If you’re intrigued by our story and eager to lace up your running shoes, we invite you to connect with us on social media. Simply follow the link in our bio to join our WhatsApp community, where we share details of upcoming runs and events.

Our weekly schedule typically includes:

Wednesday: 17:00 from LC Sports Campus or Hoka

Friday: 6:00 (10km) and 6:30 (5km) from JOYN Coffee

Additional run days are announced via our WhatsApp Community Chat, ensuring you never miss an opportunity to join us on the road.

Embrace the Journey

In closing, Running To Coffee  is more than just a running club; it’s a lifestyle that celebrates health, friendship, and the simple pleasure of a post-run coffee. We invite you to join us on this journey, where every stride brings us closer together. See you on the road!

Spar Women’s Challenge Tshwane 2024 launch – entries are open

Thursday, 23 MAY 2024

Tshwane leg of SPAR Grand Prix launched

  • Top field of elite athletes expected to line up for third leg of the 2024 SPAR Grand Prix Series in the nation’s capital.
  • SPAR Women’s Challenge Tshwane 2024 Launch – Entries are open.

Pretoria, Gauteng, South Africa: The Tshwane leg of the prestigious SPAR Grand Prix, part of the 2024 SPAR Women’s Challenge Tshwane was officially launched yesterday at a prestigious event held in the heart of Pretoria. This highly anticipated race is scheduled to take place on 3 August 2024, at 2 PM, at SuperSport Park in Centurion. Participants can enter online or at selected SPAR stores across the region.

This will be the third leg of the five race SPAR Grand Prix series, the largest and richest (R 2 million) women’s only road running series in the world.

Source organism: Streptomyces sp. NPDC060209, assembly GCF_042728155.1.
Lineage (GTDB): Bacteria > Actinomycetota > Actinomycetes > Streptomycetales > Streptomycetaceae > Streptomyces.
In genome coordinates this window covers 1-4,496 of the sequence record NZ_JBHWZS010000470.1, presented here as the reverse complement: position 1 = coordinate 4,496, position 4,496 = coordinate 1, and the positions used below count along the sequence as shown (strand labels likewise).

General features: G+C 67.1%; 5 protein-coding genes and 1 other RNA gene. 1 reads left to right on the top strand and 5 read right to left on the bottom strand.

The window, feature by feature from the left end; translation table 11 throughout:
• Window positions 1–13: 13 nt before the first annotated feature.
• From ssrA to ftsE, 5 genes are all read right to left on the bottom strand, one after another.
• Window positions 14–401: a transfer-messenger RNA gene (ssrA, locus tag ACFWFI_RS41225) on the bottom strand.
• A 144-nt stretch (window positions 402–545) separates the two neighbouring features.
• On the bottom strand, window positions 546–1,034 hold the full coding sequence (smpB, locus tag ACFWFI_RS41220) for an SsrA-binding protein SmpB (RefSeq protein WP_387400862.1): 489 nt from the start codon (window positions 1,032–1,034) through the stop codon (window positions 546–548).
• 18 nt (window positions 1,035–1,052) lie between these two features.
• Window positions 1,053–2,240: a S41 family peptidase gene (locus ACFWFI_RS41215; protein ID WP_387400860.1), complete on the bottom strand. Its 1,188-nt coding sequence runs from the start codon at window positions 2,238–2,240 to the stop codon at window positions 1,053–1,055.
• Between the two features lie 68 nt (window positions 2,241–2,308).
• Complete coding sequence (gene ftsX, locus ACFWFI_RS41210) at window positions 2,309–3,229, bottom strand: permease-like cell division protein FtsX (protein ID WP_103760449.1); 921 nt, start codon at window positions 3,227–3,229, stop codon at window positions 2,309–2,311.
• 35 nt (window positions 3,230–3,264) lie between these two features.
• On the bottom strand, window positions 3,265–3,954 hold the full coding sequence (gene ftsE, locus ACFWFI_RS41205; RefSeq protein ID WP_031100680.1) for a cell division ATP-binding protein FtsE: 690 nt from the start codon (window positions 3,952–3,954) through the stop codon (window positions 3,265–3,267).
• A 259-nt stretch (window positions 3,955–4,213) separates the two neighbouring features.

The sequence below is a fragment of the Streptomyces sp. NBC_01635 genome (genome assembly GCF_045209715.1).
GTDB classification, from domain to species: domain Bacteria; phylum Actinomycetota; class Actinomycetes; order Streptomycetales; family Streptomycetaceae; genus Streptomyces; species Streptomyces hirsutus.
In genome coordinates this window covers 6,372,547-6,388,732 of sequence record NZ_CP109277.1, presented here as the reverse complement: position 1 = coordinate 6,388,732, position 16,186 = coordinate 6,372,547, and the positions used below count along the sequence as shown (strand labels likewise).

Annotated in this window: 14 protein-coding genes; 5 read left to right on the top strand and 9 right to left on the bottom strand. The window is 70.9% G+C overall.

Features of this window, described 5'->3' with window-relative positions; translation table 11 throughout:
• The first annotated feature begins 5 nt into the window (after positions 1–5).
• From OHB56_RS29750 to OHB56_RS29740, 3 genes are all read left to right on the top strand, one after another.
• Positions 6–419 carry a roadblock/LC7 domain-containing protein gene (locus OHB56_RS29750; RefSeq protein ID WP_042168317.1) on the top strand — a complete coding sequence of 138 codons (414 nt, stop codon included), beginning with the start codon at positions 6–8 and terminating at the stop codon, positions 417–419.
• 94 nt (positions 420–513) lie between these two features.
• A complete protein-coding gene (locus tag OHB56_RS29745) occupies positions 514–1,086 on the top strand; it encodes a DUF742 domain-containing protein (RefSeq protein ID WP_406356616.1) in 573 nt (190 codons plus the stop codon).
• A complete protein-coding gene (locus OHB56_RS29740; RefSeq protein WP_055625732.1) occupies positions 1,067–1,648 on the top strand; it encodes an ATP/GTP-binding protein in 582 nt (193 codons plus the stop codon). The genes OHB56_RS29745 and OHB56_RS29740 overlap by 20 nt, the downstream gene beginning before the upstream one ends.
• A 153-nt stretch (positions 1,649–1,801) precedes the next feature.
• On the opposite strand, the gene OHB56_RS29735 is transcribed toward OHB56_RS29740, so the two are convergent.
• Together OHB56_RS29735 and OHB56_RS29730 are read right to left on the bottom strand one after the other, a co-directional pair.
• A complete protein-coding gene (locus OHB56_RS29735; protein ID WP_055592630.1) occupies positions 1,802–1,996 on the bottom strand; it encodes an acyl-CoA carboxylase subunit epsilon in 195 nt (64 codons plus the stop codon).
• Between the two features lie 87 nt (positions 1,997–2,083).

The launch event was graced by prominent figures, including top athletes who will represent South Africa at the Olympic Games in Paris this August. Among the distinguished guests were Olympic hopefuls Cian Oldknow and Irvette van Zyl and celebrated Olympians LJ Van Zyl, René Kalmer, and Caster Semenya. These athletes add prestige and inspiration to the event, highlighting its importance in the South African sporting calendar. 

Ralph Rajagopaul, SPAR North Rand Marketing Executive, warmly welcomed the guests. His arrival in a SPAR2U mellow van was particularly notable; this electric vehicle demonstrates SPAR’s dedication to sustainability and a greener future, aligning with global efforts to combat climate change.

Rajagopaul commented, “The SPAR Women’s Challenge Tshwane is more than just a race; it’s a movement that celebrates and empowers women. This year, we continue our mission to support girls in developing communities, ensuring they have the resources to live healthy and fulfilled lives. We are proud to be part of this journey towards empowerment and well-being.”

The event also honoured the top runners who will participate in the SPAR Grand Prix Series, the most prestigious series of its kind on the continent. This year, the series boasts a prize purse exceeding R2 million, underlining its status as a significant event in African athletics.

The SPAR Women’s Challenge Tshwane is committed to charitable causes. This year, the focus is improving sanitary health among young girls in developing communities. In a significant gesture of support, Caster Semenya will receive the first donation of over 1000 packets of SPAR Petal Sanitary Pads. These pads will aid the numerous development programs that Semenya champions, furthering her work in empowering young women.

The campaign hashtag for this year is #ChooseYou. This theme is a mighty rallying cry for women participating in the SPAR Women’s Challenge Tshwane. It encourages women to prioritise themselves, their dreams, and their well-being amidst the demands of daily life.